When banks finally opened their doors for business on the 18th, I joined others in a long line outside the bank to get my money out. I drained my account knowing my paradise was coming to an end. I filled the car tank with gas, paid a neighbor to look after my cat, indefinitely, gave her money to purchase cat food for six months, and helped friends financially who didn’t get their cash out.
On 20 July 1974, Turkey invaded and all hell broke loose as we dodged bullets and bombs to survive the war (avoiding becoming what is now called ‘collateral damage’ — in other words, dead.)
On 23 July, we were rescued and airlifted off the island.
Cyprus was an awakening for me on many levels. I lost everything I owned, escaped with the clothes on my back, and felt grateful to be alive. Others weren’t so lucky.
Cyprus also taught me that doomsday can happen anywhere, at any time — a natural disaster, a financial disaster, the loss of a home. The important thing is to be aware and plan, so that your assets don’t all sit in one basket under one government.
No wonder the people of Cyprus are frustrated, furious. Governments no longer work for the people, they work for the banks.
It originated as I struggled in my search for answers, my attempt to fit together pieces of a life shattered by the coup in Cyprus on 15 July 1974, followed five days later by the Turkish invasion on 20 July 1974. Thousands of lives were drastically changed forever by the atrocities, including foreigners who happened to live there.
Of which I was one.
For years following the war, I marveled, bewildered, at how a tranquil place – which seemed like paradise – could simply go away, rendered a living hell in the space of a few days…
I had an idyllic childhood, but as a kid, I didn’t know it. As the matter of fact I was convinced that the spaceship had left me in the wrong place, at the wrong time, with the wrong family.
Only now, years later, do I realize how fortunate I was to be born into a family who loved and nurtured me to the best of their ability during my formative years. My father was a preacher and passed on his strict religious beliefs in sermons and around the kitchen table. So there were many things we weren’t allowed to do. No television. No cussing, no dancing (unless it was in the spirit), to name a few.
But we were encouraged to read, to write, to sing, to play a musical instrument (my mother played piano), and to spend play time in the big outdoors. Cowboys and Indians with my brothers and sisters, along the slopes of a wash located near our house was a favorite pastime. Our elaborate forts were built to last forever, or until the next flash flood suddenly washed them away.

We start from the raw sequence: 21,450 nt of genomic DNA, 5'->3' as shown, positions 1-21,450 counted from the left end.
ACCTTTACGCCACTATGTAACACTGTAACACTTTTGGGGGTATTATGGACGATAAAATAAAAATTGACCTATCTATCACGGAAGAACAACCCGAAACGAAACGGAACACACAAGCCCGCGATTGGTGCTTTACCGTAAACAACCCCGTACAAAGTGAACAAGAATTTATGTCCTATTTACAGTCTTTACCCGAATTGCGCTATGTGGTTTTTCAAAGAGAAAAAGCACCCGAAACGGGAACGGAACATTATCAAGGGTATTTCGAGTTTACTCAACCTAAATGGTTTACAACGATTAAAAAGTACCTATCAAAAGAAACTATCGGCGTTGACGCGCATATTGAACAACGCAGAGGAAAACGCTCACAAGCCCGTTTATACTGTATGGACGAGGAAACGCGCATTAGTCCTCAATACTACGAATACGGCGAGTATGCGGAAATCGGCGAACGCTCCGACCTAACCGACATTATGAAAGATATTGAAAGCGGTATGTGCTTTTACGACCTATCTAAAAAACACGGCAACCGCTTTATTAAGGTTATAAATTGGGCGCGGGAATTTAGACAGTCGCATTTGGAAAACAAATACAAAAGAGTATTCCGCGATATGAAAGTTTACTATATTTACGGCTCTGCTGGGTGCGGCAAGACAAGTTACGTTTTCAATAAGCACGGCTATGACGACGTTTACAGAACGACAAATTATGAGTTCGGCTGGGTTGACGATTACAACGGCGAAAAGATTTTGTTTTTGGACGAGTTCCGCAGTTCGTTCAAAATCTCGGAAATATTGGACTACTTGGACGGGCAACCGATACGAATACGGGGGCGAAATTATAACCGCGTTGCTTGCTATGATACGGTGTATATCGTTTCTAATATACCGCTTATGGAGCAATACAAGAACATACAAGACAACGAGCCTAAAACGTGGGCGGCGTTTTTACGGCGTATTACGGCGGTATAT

My dog, Brownie, a brown-and-white-spotted dalmatian with bad breath, was my constant companion. He’d follow me deep into the desert, exploring nooks and crannies, as we made our way to the top of a large, flat, always hot rock—our secret spot. We would sit for hours watching magic happen. From our high perch, we surveyed the groves of barrel cacti and watched cars wind their way up the road past Sabina Canyon, to Mount Lemon. We watched rocks grow and cactus flowers bloom and die. Communicating with nature, I felt at one with everything around me. I watched, listened, and dreamed, as I patiently waited on the spaceship to return. My imagination went wild and a voice within encouraged me to dream on.
That was my childhood. Idyllic for a creative soul. My first short story, about my dog Brownie and his bad liver breath was imagined and developed on that hot rock. It won first place in a school competition when I was in the fourth grade. And a voice within encouraged me to write on. So I do.
Looking back, was your childhood idyllic to get you where you are today? I’d love to hear from you. Please leave your thoughts right here in my comment section.
Excited to let you know we are almost there! The ebook versions and available print book of The Lullaby Illusion, a memoir of life and love in wartime, cold war in continental Europe and hot shooting war in Cyprus, will be released in early May. Available at your favorite online bookstore as an ebook or for order as a trade paperback. Your local bookstore will be able to get it through their regular distributors if they aren’t stocking it.
Pre-orders should be available soon, and we’ll have the links right here on the site. Plus the cover photo, and more, as soon as we have that ready.
Love to get your feedback and questions after, or during, reading it. Meanwhile, please explore the information about Cyprus and the other lands that are the backdrop of my journey.
I recently had a wonderful day in Uruguay’s famous resort city, Punta del Este, meeting with authors Cherie Magnus and Lisa Marie Mercer. Lisa did a writeup via her Uruguay Expat Life blog. Cherie, who teaches tango in Buenos Aires and has her own fascinating memoir, The Church of Tango, has a site and blog at tangocherie.blogspot.com.